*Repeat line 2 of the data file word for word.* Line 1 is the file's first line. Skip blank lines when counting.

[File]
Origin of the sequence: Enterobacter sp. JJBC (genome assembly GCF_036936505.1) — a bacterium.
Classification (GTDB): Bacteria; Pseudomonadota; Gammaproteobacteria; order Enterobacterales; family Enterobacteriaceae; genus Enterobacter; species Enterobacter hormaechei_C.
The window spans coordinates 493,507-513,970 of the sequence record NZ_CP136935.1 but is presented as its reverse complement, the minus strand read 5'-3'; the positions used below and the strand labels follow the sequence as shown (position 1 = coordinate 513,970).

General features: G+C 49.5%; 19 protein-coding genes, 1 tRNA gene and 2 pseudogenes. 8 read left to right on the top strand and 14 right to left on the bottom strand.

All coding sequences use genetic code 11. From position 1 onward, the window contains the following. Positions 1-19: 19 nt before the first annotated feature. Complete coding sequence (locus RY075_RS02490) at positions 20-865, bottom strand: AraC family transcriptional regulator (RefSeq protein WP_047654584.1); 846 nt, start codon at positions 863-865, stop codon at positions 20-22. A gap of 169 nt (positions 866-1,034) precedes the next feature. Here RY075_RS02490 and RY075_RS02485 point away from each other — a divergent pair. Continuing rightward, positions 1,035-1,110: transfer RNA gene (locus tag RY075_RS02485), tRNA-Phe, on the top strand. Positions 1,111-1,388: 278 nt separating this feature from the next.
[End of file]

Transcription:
Classification (GTDB): Bacteria; Pseudomonadota; Gammaproteobacteria; order Enterobacterales; family Enterobacteriaceae; genus Enterobacter; species Enterobacter hormaechei_C.